Evidence & Policy
A journal of research, debate and practice

Evidence, objectivity and welfare reform: a qualitative study of disability benefit assessments

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Tom PorterUniversity of East Anglia, UK

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Charlotte PearsonUniversity of Glasgow, UK

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Nick WatsonUniversity of Glasgow, UK

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Background:

Anti-welfare narratives depict welfare systems as overly-permissive, open to fraud, and fundamentally unfair. Countering these supposed ills have been political appeals to evidence and reforms made to disability benefit assessments under the banner of objectivity. But objectivity is a complex construct, which entails philosophical and political choices that tend to oppress, exclude and symbolically disqualify alternative perspectives.

Aims and objectives:

To examine reforms made to UK disability benefits assessments in the name of objectivity.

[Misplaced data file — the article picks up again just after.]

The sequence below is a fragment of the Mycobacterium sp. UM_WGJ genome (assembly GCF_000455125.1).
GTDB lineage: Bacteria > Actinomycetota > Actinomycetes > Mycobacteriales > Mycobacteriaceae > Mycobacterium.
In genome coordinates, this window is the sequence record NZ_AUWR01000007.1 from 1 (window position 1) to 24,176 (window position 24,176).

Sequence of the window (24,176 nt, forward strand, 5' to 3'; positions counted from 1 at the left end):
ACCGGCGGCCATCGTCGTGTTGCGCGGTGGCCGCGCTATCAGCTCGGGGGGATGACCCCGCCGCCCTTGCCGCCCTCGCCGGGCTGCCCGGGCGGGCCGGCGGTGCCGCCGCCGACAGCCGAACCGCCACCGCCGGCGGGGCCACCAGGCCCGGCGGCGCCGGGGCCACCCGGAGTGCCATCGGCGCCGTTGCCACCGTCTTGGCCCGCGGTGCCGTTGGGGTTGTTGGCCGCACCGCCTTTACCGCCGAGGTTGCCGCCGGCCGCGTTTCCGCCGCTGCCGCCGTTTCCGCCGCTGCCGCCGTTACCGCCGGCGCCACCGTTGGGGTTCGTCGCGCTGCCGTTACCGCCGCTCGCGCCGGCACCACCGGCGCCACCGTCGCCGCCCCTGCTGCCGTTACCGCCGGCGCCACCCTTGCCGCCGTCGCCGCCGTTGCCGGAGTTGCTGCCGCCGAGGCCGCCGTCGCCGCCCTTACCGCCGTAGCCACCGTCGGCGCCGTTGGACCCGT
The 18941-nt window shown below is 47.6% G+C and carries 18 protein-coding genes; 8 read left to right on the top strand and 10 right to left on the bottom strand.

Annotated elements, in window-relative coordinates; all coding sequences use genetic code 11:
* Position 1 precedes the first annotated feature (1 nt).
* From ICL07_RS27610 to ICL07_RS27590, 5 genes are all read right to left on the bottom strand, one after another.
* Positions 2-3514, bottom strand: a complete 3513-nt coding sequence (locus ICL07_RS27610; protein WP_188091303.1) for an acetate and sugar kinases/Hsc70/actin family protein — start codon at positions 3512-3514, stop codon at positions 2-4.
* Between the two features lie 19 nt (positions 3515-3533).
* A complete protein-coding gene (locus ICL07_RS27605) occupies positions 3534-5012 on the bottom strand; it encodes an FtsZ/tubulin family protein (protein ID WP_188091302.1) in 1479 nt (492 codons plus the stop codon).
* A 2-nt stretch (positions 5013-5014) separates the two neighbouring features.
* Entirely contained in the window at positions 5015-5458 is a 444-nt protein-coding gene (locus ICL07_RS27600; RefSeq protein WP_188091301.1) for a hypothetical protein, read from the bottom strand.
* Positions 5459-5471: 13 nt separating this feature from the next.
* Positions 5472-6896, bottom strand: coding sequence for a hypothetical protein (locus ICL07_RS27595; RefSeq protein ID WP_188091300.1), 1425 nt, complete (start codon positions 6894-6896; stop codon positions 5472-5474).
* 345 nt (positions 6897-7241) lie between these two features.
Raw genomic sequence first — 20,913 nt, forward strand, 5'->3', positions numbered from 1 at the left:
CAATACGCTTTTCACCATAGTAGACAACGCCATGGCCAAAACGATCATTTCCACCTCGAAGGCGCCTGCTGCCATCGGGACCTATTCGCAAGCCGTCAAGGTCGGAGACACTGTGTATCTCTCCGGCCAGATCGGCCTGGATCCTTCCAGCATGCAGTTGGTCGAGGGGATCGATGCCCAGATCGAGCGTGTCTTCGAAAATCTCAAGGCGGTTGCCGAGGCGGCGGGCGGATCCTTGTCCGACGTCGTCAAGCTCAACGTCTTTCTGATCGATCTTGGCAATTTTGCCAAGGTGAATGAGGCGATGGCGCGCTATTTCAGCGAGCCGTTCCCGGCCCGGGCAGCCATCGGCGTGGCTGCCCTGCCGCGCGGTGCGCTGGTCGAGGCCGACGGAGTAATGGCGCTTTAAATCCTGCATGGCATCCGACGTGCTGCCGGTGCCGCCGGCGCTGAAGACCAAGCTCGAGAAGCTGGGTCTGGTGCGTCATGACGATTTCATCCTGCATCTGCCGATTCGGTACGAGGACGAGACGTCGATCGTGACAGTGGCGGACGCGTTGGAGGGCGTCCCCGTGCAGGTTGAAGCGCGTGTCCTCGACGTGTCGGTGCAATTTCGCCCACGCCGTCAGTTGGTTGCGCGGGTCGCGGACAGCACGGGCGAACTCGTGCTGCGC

Methods:

Thematic analysis of 50 in-depth qualitative interviews with UK disability benefit claimants.

Findings:

Reforms made in pursuit of procedural objectivity reproduce existing social order, meaning claimants without personal, social and economic resources are less likely to succeed. Data reveal an increasingly detached and impersonal assessment process, set against a broader welfare landscape in which advocacy and support have been retrenched. In this context, attaining a valid and reliable assessment was, for many, contingent upon personal, social and economic resources.

Discussion and conclusions:

Political appeals to evidence helped establish an impetus and a legitimising logic for welfare reform. Procedural objectivity offers superficially plausible, but ultimately specious, remedies to longstanding anti-welfare tropes. Despite connotations of methodological neutrality, procedural objectivity is not a politically neutral epistemological standpoint. To know disability in a genuinely valid and reliable way, knowledge-making practices must respect dignity and proactively counter exclusory social order. These latter principles promise outcomes that are more trustworthy by virtue of their being more just.

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Tom PorterUniversity of East Anglia, UK

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Charlotte PearsonUniversity of Glasgow, UK

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Nick WatsonUniversity of Glasgow, UK

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